Pidgin (software)

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Pidgin Logo
Developed by the Pidgin developers
Initial release 1999
Stable release 2.5.5  (2009-03-01; 37 days ago) [+/−]
Preview release -  (-) [+/−]
Written in C (C#, Perl, Python, Tcl are used for plugins)
Platform Cross-platform
Available in Multiple languages
Type Instant messaging client
License GNU General Public License

Pidgin (formerly named Gaim) is a multi-platform instant messaging client, based on a library named libpurple. Libpurple has support for many commonly used instant messaging protocols, allowing the user to log into various different services from one application.

The number of Pidgin users was estimated to be over 3 million in 2007.[1] Both Pidgin and libpurple are free software, released under the terms of the GNU General Public License.


[edit] Features

Pidgin's tabbed chat window in Ubuntu

Pidgin is a graphical front-end for libpurple using GTK+.[2] Libpurple is notable for its support for multiple instant messaging protocols.

Pidgin supports multiple operating systems, including Windows as well as many Unix-like systems such as Linux, BSD, Mac OS X and AmigaOS (through the X11 engine). It has built-in support for NSS, offering client-to-server message encryption for protocols that support it. The program is extendable through plugins, including "Off-the-Record Messaging" and Pidgin encryption[3], providing end-to-end message encryption.

Pidgin features some of the standard tools for an instant messaging client, such as a Contact list, file transfer on supported protocols, and conversation and chat logging. Tabbed conversations is an optional feature on Pidgin. The IM window consists of the message window, formatting tools, and an edit box.

Contacts (usually known as "Buddies") are added by the "Buddy List" window or by the IM window. As a client that supports IRC and other chat programs, it can also add different IRC channels and IM Chats. Contacts with multiple protocols can be grouped into one single contact instead of managing multiple protocols and contacts can be given aliases as well or placed into groups.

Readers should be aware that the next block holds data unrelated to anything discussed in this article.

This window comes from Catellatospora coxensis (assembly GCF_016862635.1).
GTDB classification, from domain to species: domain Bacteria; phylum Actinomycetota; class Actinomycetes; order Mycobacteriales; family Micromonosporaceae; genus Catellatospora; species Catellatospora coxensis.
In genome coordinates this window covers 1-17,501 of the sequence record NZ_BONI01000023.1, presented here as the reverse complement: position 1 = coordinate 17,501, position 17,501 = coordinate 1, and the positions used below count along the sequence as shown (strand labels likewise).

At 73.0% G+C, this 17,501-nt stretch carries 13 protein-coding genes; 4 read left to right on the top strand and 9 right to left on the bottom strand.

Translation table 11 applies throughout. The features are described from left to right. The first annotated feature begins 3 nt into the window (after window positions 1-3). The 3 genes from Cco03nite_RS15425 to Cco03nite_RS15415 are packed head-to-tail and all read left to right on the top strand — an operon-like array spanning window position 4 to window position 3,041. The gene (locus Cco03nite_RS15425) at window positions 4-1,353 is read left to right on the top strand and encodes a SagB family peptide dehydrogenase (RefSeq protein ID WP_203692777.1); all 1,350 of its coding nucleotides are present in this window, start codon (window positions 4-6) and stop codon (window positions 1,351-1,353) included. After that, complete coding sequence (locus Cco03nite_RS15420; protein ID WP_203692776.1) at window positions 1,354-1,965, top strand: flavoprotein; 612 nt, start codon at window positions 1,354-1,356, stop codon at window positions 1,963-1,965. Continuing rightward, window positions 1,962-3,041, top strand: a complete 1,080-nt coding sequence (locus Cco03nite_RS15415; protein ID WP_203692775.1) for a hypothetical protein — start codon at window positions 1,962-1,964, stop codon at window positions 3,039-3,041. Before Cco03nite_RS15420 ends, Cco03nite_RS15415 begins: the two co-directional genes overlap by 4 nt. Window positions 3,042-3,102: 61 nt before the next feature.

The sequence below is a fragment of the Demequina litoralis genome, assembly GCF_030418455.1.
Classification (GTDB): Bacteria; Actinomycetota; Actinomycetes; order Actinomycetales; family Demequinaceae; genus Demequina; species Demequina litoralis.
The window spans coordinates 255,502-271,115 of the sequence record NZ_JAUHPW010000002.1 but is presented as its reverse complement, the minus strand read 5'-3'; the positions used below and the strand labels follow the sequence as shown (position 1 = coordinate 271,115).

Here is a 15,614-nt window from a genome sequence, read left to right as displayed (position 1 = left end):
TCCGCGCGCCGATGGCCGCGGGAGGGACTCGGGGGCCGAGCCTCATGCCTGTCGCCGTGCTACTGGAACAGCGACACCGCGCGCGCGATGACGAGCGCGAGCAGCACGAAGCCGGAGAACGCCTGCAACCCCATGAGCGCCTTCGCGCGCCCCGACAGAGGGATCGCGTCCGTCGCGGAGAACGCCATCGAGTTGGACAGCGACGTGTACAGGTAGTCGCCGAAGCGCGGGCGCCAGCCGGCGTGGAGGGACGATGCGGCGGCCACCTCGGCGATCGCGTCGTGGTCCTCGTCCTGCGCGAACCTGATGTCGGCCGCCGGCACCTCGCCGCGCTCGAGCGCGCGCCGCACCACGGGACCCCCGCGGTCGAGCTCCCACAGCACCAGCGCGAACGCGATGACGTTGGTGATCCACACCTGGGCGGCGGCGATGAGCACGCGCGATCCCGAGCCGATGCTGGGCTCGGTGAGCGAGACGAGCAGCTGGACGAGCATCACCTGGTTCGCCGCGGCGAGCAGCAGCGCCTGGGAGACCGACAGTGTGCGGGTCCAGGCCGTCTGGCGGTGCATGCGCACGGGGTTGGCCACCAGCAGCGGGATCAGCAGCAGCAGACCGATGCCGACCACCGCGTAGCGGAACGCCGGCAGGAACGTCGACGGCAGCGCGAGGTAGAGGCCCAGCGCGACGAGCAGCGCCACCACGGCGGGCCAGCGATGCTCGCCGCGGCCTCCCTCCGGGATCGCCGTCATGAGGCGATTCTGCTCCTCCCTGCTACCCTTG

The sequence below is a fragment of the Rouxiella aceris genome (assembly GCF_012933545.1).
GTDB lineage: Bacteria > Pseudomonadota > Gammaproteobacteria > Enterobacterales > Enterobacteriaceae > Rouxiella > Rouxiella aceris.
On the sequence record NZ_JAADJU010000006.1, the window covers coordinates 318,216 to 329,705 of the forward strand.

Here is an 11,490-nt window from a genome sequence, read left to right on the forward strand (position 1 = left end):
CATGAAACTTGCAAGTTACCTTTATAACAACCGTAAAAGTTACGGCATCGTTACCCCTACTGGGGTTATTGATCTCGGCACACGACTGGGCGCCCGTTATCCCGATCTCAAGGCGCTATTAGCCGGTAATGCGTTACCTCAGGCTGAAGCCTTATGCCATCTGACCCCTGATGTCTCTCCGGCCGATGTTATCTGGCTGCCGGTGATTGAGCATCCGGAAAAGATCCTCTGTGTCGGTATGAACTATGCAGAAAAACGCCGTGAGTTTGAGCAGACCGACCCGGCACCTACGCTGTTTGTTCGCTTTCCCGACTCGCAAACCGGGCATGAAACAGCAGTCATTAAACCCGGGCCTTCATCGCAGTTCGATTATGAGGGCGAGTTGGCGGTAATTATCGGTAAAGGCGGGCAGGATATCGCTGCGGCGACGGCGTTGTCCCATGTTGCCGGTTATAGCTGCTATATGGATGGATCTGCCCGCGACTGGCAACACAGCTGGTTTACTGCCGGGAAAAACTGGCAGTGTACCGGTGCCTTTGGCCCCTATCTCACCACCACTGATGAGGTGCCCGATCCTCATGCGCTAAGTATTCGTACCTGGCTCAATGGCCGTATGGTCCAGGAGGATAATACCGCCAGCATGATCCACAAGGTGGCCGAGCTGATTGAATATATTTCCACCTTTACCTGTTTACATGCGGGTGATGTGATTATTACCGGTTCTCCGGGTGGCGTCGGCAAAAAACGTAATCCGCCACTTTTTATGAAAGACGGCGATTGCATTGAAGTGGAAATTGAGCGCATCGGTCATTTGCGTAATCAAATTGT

To reach users as they log on or a status change occurs (such as moving from "Away" to "Available"), Pidgin supports on-action automated scripts called Buddy Pounces to automatically reach the user in customizable ways.

Pidgin supports some file transfers, with the ability to pause, resume, and cancel transfers and observe multiple transfers in a separate window, lacking more advanced features like folder sharing from Yahoo. However, when used through the MSN protocol, file transfers are slow, as data is routed through MSN servers to the receiver, instead of utilizing a faster peer-to-peer functionality.[4] A Google Summer of Code project aimed to add peer-to-peer functionality in 2007.[5] Support for MSNP15 was added in version 2.5.0 but did not include support for peer-to-peer transfers.[6]

Further features include support for themes, emoticons, spell checking and notification area integration.[7]

[edit] Supported protocols

The following protocols are officially supported by libpurple 2.5.5, without any extensions or plugins:[8]

Additional protocols, supported by third-party plugins, include the social network Facebook's chat feature and the Xfire gaming network.[9]

[edit] Plugins

Various other features, such as encryption and the ability to add mathematical formulas written in LaTeX to conversations, are supported using third-party plugins.[10]